A 104-year-old Chicago woman ditched her walker and climbed into a plane to become the world’s oldest person to tandem skydive — and that wasn’t even her first freefall.
Dorothy Hoffner first skydived four years ago on her 100th birthday, but wanted a redo because she said she didn’t want to be pushed out of the plane, CNBC reported. She wanted to lead the jump.
On Sunday, she did just that. Hoffner tumbled out of a plane 13,500 feet in the air while strapped to an instructor from Skydive Chicago, NBC Chicago reported. White hair billowing in the wind, she parachuted down to a grass landing area in the countryside of Ottowa, Illinois.
“Age is just a number,” Hoffner told a cheering crowd shortly after she touched the ground, according to The Associated Press. After cheers and congratulations from friends and family, she was handed back her red walker.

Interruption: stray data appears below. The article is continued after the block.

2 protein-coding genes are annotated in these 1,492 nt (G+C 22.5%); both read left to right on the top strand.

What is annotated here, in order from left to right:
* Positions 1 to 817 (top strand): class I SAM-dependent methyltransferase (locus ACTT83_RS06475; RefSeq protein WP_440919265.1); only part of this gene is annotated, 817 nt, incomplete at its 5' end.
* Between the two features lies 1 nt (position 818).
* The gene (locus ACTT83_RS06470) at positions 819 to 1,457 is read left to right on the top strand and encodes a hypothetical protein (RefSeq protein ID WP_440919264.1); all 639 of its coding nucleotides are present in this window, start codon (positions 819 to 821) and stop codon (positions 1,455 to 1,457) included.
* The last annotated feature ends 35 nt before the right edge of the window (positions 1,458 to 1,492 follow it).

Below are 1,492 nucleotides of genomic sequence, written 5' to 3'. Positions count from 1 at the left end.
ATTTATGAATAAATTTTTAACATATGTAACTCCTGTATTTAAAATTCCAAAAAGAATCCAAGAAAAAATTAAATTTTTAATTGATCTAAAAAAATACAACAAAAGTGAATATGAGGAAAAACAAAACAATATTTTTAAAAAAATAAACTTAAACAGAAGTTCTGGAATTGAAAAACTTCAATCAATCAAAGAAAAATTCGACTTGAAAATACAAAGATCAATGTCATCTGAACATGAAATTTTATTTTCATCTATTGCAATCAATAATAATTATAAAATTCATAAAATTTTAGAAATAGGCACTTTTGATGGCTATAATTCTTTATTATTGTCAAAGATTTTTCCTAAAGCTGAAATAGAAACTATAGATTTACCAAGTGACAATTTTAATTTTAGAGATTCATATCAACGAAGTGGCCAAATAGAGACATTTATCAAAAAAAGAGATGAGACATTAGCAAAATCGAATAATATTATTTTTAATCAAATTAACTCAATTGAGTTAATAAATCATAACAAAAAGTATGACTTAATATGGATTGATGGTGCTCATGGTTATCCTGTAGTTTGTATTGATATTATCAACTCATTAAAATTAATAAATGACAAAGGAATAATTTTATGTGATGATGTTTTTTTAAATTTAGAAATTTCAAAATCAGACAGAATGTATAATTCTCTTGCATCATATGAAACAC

Hoffner lives in an assisted living facility in Chicago. That’s where she got the idea for her extreme hobby.
“It’s fun and it seemed so nice and peaceful, coming down with a parachute on top of you,” Hoffner said in an interview with CNBC. “You can see the whole countryside; it was so beautiful.”
Hoffner has submitted her application to the Guinness World Records, which said it is awaiting evidence to review the record-breaking attempt. The review process typically takes 12-15 weeks.
The previous world record holder, 103-year-old Rut Linnéa Ingegärd Larsson, set the tandem parachute record last year in Sweden. Larsson was born the same year as Hoffner: 1918. The oldest person to solo parachute jump is Maria Yegella, who set the record last year in Florida when she was 84 years old.
Hoffner told the the AP the next adventure she has set her sights on is a hot-air balloon ride.